apostles quite alone; he wanted them to become acquainted and
desired that they be alone to talk over what he had taught them.
The Master returned for the evening meal, and during the
after-supper hours he talked to them about the ministry of
seraphim, and some of the apostles comprehended his teaching. They
rested for a night and the next day departed by boat for
138:5.4 Zebedee and Salome had gone to live with
their son David so that their large home could be turned over to
Jesus and his twelve apostles. Here Jesus spent a quiet Sabbath
with his chosen messengers; he carefully outlined the plans for
proclaiming the kingdom and fully explained the importance of
avoiding any clash with the civil authorities, saying: "If the
civil rulers are to be rebuked, leave that task to me. See that
you make no denunciations of Caesar or his servants." It was this
same evening that Judas Iscariot took Jesus aside to inquire why
nothing was done to get John out of prison. And Judas was not
wholly satisfied with Jesus' attitude.
6. THE WEEK OF INTENSIVE TRAINING
138:6.1 The next week was devoted to a program
of intense training. Each day the six new apostles were put in the
hands of their respective nominators for a thoroughgoing review of
all they had learned and experienced in preparation for the work
of the kingdom. The older apostles carefully reviewed, for the
benefit of the younger six, Jesus' teachings up to that hour.
Evenings they all assembled in Zebedee's garden to receive Jesus'
138:6.2 It was at this time that Jesus
established the mid-week holiday for rest and recreation. And they
pursued this plan of relaxation for one day each week throughout
the remainder of his material life. As a general rule, they never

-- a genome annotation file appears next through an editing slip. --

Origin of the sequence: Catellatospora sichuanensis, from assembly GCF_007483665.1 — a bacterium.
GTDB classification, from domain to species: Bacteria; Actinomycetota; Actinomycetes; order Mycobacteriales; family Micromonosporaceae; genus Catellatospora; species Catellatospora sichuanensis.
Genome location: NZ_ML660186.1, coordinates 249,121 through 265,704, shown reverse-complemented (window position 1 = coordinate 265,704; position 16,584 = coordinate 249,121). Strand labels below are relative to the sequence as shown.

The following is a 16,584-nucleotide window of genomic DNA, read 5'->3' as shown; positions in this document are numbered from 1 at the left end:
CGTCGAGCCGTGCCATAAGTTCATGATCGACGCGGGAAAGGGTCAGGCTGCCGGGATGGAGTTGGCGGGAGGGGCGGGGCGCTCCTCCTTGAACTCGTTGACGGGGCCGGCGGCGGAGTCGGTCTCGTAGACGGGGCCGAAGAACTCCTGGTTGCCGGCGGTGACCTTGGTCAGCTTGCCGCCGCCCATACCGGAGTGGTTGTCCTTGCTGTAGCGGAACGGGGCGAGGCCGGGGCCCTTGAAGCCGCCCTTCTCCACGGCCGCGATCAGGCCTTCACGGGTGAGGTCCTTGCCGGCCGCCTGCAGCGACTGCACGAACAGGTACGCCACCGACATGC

prosecuted their regular activities on Wednesday. On this weekly
holiday Jesus would usually take himself away from them, saying:
"My children, go for a day of play. Rest yourselves from the
arduous labors of the kingdom and enjoy the refreshment that comes
from reverting to your former vocations or from discovering new
sorts of recreational activity." While Jesus, at this period of
his earth life, did not actually require this day of rest, he
conformed to this plan because he knew it was best for his human
associates. Jesus was the teacher -- the Master; his associates
were his pupils -- disciples.
138:6.3 Jesus endeavored to make clear to his
apostles the difference between his teachings and his life
among them and the teachings which might subsequently spring
up about him. Said Jesus: "My kingdom and the gospel
related thereto shall be the burden of your message. Be not
sidetracked into preaching about me and about my
teachings. Proclaim the gospel of the kingdom and portray my
revelation of the Father in heaven but do not be misled into the
bypaths of creating legends and building up a cult having to do
with beliefs and teachings about my beliefs and teachings."
But again they did not understand why he thus spoke, and no man
dared to ask why he so taught them.
138:6.4 In these early teachings Jesus sought to
avoid controversies with his apostles as far as possible excepting
those involving wrong concepts of his Father in heaven. In all
such matters he never hesitated to correct erroneous beliefs.
There was just one motive in Jesus' postbaptismal life on
Urantia, and that was a better and truer revelation of his
Paradise Father; he was the pioneer of the new and better way to
God, the way of faith and love. Ever his exhortation to the
apostles was: "Go seek for the sinners; find the downhearted and
comfort the anxious."
138:6.5 Jesus had a perfect grasp of the
situation; he possessed unlimited power, which might have been
utilized in the furtherance of his mission, but he was wholly
content with means and personalities which most people would have
regarded as inadequate and would have looked upon as
insignificant. He was engaged in a mission of enormous dramatic
possibilities, but he insisted on going about his Father's
business in the most quiet and undramatic manner; he studiously
avoided all display of power. And he now planned to work quietly,
at least for several months, with his twelve apostles around about
the Sea of Galilee.
7. ANOTHER DISAPPOINTMENT
138:7.1 Jesus had planned for a quiet missionary
campaign of five months' personal work. He did not tell the
apostles how long this was to last; they worked from week to week.
And early on this first day of the week, just as he was about to
announce this to his twelve apostles, Simon Peter, James Zebedee,
and Judas Iscariot came to have private converse with him. Taking
Jesus aside, Peter made bold to say: "Master, we come at the